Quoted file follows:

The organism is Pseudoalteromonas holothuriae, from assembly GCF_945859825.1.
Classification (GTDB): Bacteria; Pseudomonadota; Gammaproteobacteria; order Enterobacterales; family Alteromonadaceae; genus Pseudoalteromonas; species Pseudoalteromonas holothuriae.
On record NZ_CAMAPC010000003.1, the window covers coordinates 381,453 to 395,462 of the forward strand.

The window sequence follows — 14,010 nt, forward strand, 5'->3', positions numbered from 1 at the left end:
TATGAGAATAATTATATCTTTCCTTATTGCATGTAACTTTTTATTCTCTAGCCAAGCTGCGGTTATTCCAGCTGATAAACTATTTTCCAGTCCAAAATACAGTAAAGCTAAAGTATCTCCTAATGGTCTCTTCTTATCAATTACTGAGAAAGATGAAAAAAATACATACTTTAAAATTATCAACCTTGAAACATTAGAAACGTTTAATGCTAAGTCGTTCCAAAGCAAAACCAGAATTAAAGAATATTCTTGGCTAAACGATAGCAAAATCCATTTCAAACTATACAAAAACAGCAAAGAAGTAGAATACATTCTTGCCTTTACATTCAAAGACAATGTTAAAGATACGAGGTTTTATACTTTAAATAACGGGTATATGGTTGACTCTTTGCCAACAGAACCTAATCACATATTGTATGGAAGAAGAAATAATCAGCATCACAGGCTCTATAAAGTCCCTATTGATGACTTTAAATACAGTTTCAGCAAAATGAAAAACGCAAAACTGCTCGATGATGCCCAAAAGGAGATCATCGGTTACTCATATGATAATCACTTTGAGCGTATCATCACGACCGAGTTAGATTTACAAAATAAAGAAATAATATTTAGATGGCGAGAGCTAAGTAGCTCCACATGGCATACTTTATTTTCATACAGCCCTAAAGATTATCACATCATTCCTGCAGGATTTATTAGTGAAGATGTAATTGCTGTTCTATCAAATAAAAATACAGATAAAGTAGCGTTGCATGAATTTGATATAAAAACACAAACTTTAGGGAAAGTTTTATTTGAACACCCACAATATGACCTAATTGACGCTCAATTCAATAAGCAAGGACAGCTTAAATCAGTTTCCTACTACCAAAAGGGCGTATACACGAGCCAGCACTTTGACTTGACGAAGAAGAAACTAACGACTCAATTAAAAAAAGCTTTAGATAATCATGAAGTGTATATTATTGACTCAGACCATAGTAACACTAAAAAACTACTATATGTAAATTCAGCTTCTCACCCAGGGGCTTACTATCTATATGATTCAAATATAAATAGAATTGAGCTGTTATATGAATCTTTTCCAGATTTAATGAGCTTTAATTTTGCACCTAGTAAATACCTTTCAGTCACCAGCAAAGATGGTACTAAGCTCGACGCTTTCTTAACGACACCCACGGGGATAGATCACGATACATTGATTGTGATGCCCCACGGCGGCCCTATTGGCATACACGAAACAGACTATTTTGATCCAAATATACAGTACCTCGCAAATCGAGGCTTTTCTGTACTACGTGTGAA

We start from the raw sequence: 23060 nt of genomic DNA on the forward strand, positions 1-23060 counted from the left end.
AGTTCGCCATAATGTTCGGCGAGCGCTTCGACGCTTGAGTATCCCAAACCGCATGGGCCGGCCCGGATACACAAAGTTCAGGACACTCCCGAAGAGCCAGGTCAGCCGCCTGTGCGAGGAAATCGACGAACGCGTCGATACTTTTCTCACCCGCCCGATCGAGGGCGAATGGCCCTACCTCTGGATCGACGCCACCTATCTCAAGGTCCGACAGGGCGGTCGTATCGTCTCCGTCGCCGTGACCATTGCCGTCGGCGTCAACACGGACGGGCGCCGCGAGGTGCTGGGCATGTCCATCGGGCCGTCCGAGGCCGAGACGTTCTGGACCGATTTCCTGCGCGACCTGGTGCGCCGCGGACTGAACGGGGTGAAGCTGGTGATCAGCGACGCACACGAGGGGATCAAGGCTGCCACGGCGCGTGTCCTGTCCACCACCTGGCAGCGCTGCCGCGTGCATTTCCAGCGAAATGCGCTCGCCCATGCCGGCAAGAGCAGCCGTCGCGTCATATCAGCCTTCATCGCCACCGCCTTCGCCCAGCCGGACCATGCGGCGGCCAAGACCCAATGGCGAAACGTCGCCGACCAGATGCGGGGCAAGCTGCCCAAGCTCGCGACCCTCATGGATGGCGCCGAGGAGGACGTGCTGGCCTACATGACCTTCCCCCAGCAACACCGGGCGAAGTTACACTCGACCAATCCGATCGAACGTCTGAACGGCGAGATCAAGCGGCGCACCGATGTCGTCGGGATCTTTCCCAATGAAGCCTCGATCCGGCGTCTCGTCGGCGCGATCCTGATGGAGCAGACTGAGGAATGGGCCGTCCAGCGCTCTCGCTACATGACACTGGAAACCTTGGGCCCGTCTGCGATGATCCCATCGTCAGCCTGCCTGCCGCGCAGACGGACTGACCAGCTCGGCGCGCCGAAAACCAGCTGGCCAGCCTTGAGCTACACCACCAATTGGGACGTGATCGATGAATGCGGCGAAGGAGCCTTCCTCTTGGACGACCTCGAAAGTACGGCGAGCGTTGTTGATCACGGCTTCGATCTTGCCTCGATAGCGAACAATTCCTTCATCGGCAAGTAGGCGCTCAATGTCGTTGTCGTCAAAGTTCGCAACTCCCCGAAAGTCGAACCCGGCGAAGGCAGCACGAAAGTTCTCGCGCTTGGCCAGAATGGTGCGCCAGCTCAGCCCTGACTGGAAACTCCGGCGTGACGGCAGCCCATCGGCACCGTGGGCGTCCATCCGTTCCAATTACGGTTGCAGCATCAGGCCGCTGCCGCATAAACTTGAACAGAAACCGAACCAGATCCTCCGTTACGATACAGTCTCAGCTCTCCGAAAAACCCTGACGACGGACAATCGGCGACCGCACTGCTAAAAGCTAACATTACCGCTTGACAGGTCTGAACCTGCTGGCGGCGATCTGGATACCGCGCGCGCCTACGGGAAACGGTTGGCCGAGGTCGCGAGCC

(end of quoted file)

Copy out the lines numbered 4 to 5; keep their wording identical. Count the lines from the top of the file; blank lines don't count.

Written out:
The window sequence follows — 14,010 nt, forward strand, 5'->3', positions numbered from 1 at the left end:
TATGAGAATAATTATATCTTTCCTTATTGCATGTAACTTTTTATTCTCTAGCCAAGCTGCGGTTATTCCAGCTGATAAACTATTTTCCAGTCCAAAATACAGTAAAGCTAAAGTATCTCCTAATGGTCTCTTCTTATCAATTACTGAGAAAGATGAAAAAAATACATACTTTAAAATTATCAACCTTGAAACATTAGAAACGTTTAATGCTAAGTCGTTCCAAAGCAAAACCAGAATTAAAGAATATTCTTGGCTAAACGATAGCAAAATCCATTTCAAACTATACAAAAACAGCAAAGAAGTAGAATACATTCTTGCCTTTACATTCAAAGACAATGTTAAAGATACGAGGTTTTATACTTTAAATAACGGGTATATGGTTGACTCTTTGCCAACAGAACCTAATCACATATTGTATGGAAGAAGAAATAATCAGCATCACAGGCTCTATAAAGTCCCTATTGATGACTTTAAATACAGTTTCAGCAAAATGAAAAACGCAAAACTGCTCGATGATGCCCAAAAGGAGATCATCGGTTACTCATATGATAATCACTTTGAGCGTATCATCACGACCGAGTTAGATTTACAAAATAAAGAAATAATATTTAGATGGCGAGAGCTAAGTAGCTCCACATGGCATACTTTATTTTCATACAGCCCTAAAGATTATCACATCATTCCTGCAGGATTTATTAGTGAAGATGTAATTGCTGTTCTATCAAATAAAAATACAGATAAAGTAGCGTTGCATGAATTTGATATAAAAACACAAACTTTAGGGAAAGTTTTATTTGAACACCCACAATATGACCTAATTGACGCTCAATTCAATAAGCAAGGACAGCTTAAATCAGTTTCCTACTACCAAAAGGGCGTATACACGAGCCAGCACTTTGACTTGACGAAGAAGAAACTAACGACTCAATTAAAAAAAGCTTTAGATAATCATGAAGTGTATATTATTGACTCAGACCATAGTAACACTAAAAAACTACTATATGTAAATTCAGCTTCTCACCCAGGGGCTTACTATCTATATGATTCAAATATAAATAGAATTGAGCTGTTATATGAATCTTTTCCAGATTTAATGAGCTTTAATTTTGCACCTAGTAAATACCTTTCAGTCACCAGCAAAGATGGTACTAAGCTCGACGCTTTCTTAACGACACCCACGGGGATAGATCACGATACATTGATTGTGATGCCCCACGGCGGCCCTATTGGCATACACGAAACAGACTATTTTGATCCAAATATACAGTACCTCGCAAATCGAGGCTTTTCTGTACTACGTGTGAA